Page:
Cop Pulls Over Speeder, Holds Passenger At Gun Point For 9 Minutes


For over 9 minutes, one Campbell, California police officer held the passenger in a previously speeding car hostage at gun point.  A video taken during the traffic stop is now drawing attention to the drastic measures police are going to in order to enforce even the most mundane of laws; such as speeding.

It’s becoming more clear by the day that we live in an ever increasing and oppressive police state.  This particular traffic stop took place last Wednesday morning, July 26, along U.S. Route 101, south of San Jose after an officer noticed a car pass him going 85 mph, according to the Campbell Police Department. Since the car was going faster than the state’s arbitrary posted speed limit, a police officer decided it was his duty to enforce the law, and took off after the vehicle.

After stopping the car for speeding, the officer requested the driver’s license and additional paperwork. The driver and passenger spent several minutes looking for the paperwork before the officer walked back to his motorcycle to write a citation, police said.

According to police, the passenger then began reaching “under his seat,” so the cop “feared for his life,” thinking the passenger was looking for a handgun. “It is not clear why the passenger chose to reach under the seat since the officer was not requesting any other paperwork,” Campbell police said in a statement. “Unfortunately, the passenger’s unexpected movement towards the bottom of the seat, caused the officer to perceive a threat and draw his handgun.”

*This video shows a cop pointing a gun at an unarmed man. It is not violent, yet may be unsuitable for some viewers, as the man curses at the cop for not lowering the gun.

“Wow,” the passenger says in the video, laughing. “We’re looking for the f—ing paperwork, bro. Oh my God.”  The passenger maintains that he was looking for the requested paperwork the cop asked for the entire time.  “I understand that,” the officer replies. “Don’t move, all right?”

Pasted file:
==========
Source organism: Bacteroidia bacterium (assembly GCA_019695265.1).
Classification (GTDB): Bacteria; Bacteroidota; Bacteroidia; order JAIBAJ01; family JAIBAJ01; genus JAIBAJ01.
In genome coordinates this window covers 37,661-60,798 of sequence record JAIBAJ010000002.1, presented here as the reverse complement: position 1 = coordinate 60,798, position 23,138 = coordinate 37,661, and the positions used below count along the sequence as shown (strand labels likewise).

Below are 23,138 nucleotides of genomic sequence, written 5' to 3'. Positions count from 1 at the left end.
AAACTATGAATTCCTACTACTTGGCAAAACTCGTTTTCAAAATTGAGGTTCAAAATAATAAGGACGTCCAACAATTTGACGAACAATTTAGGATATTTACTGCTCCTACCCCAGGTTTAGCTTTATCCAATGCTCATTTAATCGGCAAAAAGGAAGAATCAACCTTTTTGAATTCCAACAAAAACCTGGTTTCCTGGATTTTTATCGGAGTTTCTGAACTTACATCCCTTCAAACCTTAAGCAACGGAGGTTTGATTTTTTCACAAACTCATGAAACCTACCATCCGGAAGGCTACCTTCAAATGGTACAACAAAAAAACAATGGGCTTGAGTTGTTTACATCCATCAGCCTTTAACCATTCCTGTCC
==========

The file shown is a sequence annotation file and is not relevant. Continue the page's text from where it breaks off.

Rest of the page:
The passenger sounds indignant and nervous (probably because he’s got a gun in his face-the reaction any human would have) as his hands remain on his lap. “Why are you still pointing that gun at me, bro?” he asks the officer. “Why are you still pointing the gun at me, though? Record this sh-t. Why are you still pointing the gun at me, bro? My hands are right here.”

“I understand,” the officer says.

No, you don’t understand,” the passenger protests, as the officer tells him to relax. “No, I’m not going to relax. Get the f—king gun off me.”  As the cop calls for backup, the man continues to protest being held at gun point for looking for paperwork. For several more minutes, they remain at an impasse, with the passenger muttering periodic complaints as music plays in the background. The entire time, the officer’s gun is trained on the man as he repeatedly tells the cop that he is on the way to work.

Toward the end of the video, the officer relays something through the radio and the passenger begins protesting again. At one point in the video, the officer mentions that there had been a screwdriver on the floor of the car (at the 7:01 mark in the video).  The man then said the screwdriver is used to fix glasses.

“We understand that it is never a comfortable position to have a gun pointed at you, regardless of whether it is a police officer,” police said. “Unfortunately, the length of time that the officer’s gun was drawn lasted much longer than normal based on his location.” Police also said they had reviewed footage from the officer’s body cam, which included the beginning and end of the incident not shown in the Facebook video. The department did not release any footage from the officer’s camera and did not immediately respond to an email for comment on Sunday.

“We are thankful that this incident resolved itself with no one getting injured and hope that this additional information provides clarification,” the police said.

So far this year, 594 people have been shot and killed by police, according to The Washington Post’s Fatal Force database. Last year, police shot and killed 963 people. By comparison, 135 cops died in the line of duty in 2016, 64 of which were shooting deaths.

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Contributed by Dawn Luger of The Daily Sheeple.

Dawn Luger is a staff writer and reporter for The Daily Sheeple. Wake the flock up – follow Dawn’s work at our Facebook or Twitter.